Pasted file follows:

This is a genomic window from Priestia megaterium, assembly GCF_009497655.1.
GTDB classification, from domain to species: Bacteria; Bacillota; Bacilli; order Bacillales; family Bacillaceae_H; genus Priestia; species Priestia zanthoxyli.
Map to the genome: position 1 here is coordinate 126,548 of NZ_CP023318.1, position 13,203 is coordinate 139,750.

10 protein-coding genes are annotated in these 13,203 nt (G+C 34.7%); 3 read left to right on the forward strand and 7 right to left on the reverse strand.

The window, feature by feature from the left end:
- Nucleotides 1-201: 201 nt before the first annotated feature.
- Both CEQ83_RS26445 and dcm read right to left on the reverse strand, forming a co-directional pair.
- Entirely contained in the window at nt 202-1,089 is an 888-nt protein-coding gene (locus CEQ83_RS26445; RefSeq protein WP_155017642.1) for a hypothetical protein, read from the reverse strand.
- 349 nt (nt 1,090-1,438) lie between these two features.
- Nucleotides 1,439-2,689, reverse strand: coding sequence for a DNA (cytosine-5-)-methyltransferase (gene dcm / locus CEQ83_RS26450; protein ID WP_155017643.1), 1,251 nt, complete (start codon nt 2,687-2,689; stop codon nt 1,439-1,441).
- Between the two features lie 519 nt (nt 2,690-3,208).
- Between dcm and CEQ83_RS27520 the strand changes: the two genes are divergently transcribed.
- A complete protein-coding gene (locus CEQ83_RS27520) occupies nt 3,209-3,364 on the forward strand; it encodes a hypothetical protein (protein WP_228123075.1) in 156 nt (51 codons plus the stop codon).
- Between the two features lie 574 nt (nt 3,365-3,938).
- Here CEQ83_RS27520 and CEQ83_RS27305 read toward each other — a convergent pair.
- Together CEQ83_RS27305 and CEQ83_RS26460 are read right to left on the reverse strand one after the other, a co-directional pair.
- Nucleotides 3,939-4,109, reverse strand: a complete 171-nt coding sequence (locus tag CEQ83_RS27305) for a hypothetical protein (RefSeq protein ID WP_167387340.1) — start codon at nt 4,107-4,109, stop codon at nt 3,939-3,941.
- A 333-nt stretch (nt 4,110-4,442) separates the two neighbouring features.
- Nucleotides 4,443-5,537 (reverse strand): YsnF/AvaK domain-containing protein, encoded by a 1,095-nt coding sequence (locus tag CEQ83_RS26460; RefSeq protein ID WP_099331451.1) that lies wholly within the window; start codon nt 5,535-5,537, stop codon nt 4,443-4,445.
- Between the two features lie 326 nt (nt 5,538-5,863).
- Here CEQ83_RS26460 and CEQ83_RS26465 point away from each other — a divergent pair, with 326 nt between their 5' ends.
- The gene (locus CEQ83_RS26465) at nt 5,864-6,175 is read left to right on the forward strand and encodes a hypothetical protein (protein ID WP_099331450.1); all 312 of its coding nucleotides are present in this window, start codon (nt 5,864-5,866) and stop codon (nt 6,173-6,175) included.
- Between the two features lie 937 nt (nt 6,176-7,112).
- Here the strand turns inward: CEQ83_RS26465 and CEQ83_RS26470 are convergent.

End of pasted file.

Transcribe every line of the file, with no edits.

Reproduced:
This is a genomic window from Priestia megaterium, assembly GCF_009497655.1.
GTDB classification, from domain to species: Bacteria; Bacillota; Bacilli; order Bacillales; family Bacillaceae_H; genus Priestia; species Priestia zanthoxyli.
Map to the genome: position 1 here is coordinate 126,548 of NZ_CP023318.1, position 13,203 is coordinate 139,750.

10 protein-coding genes are annotated in these 13,203 nt (G+C 34.7%); 3 read left to right on the forward strand and 7 right to left on the reverse strand.

The window, feature by feature from the left end:
- Nucleotides 1-201: 201 nt before the first annotated feature.
- Both CEQ83_RS26445 and dcm read right to left on the reverse strand, forming a co-directional pair.
- Entirely contained in the window at nt 202-1,089 is an 888-nt protein-coding gene (locus CEQ83_RS26445; RefSeq protein WP_155017642.1) for a hypothetical protein, read from the reverse strand.
- 349 nt (nt 1,090-1,438) lie between these two features.
- Nucleotides 1,439-2,689, reverse strand: coding sequence for a DNA (cytosine-5-)-methyltransferase (gene dcm / locus CEQ83_RS26450; protein ID WP_155017643.1), 1,251 nt, complete (start codon nt 2,687-2,689; stop codon nt 1,439-1,441).
- Between the two features lie 519 nt (nt 2,690-3,208).
- Between dcm and CEQ83_RS27520 the strand changes: the two genes are divergently transcribed.
- A complete protein-coding gene (locus CEQ83_RS27520) occupies nt 3,209-3,364 on the forward strand; it encodes a hypothetical protein (protein WP_228123075.1) in 156 nt (51 codons plus the stop codon).
- Between the two features lie 574 nt (nt 3,365-3,938).
- Here CEQ83_RS27520 and CEQ83_RS27305 read toward each other — a convergent pair.
- Together CEQ83_RS27305 and CEQ83_RS26460 are read right to left on the reverse strand one after the other, a co-directional pair.
- Nucleotides 3,939-4,109, reverse strand: a complete 171-nt coding sequence (locus tag CEQ83_RS27305) for a hypothetical protein (RefSeq protein ID WP_167387340.1) — start codon at nt 4,107-4,109, stop codon at nt 3,939-3,941.
- A 333-nt stretch (nt 4,110-4,442) separates the two neighbouring features.
- Nucleotides 4,443-5,537 (reverse strand): YsnF/AvaK domain-containing protein, encoded by a 1,095-nt coding sequence (locus tag CEQ83_RS26460; RefSeq protein ID WP_099331451.1) that lies wholly within the window; start codon nt 5,535-5,537, stop codon nt 4,443-4,445.
- Between the two features lie 326 nt (nt 5,538-5,863).
- Here CEQ83_RS26460 and CEQ83_RS26465 point away from each other — a divergent pair, with 326 nt between their 5' ends.
- The gene (locus CEQ83_RS26465) at nt 5,864-6,175 is read left to right on the forward strand and encodes a hypothetical protein (protein ID WP_099331450.1); all 312 of its coding nucleotides are present in this window, start codon (nt 5,864-5,866) and stop codon (nt 6,173-6,175) included.
- Between the two features lie 937 nt (nt 6,176-7,112).
- Here the strand turns inward: CEQ83_RS26465 and CEQ83_RS26470 are convergent.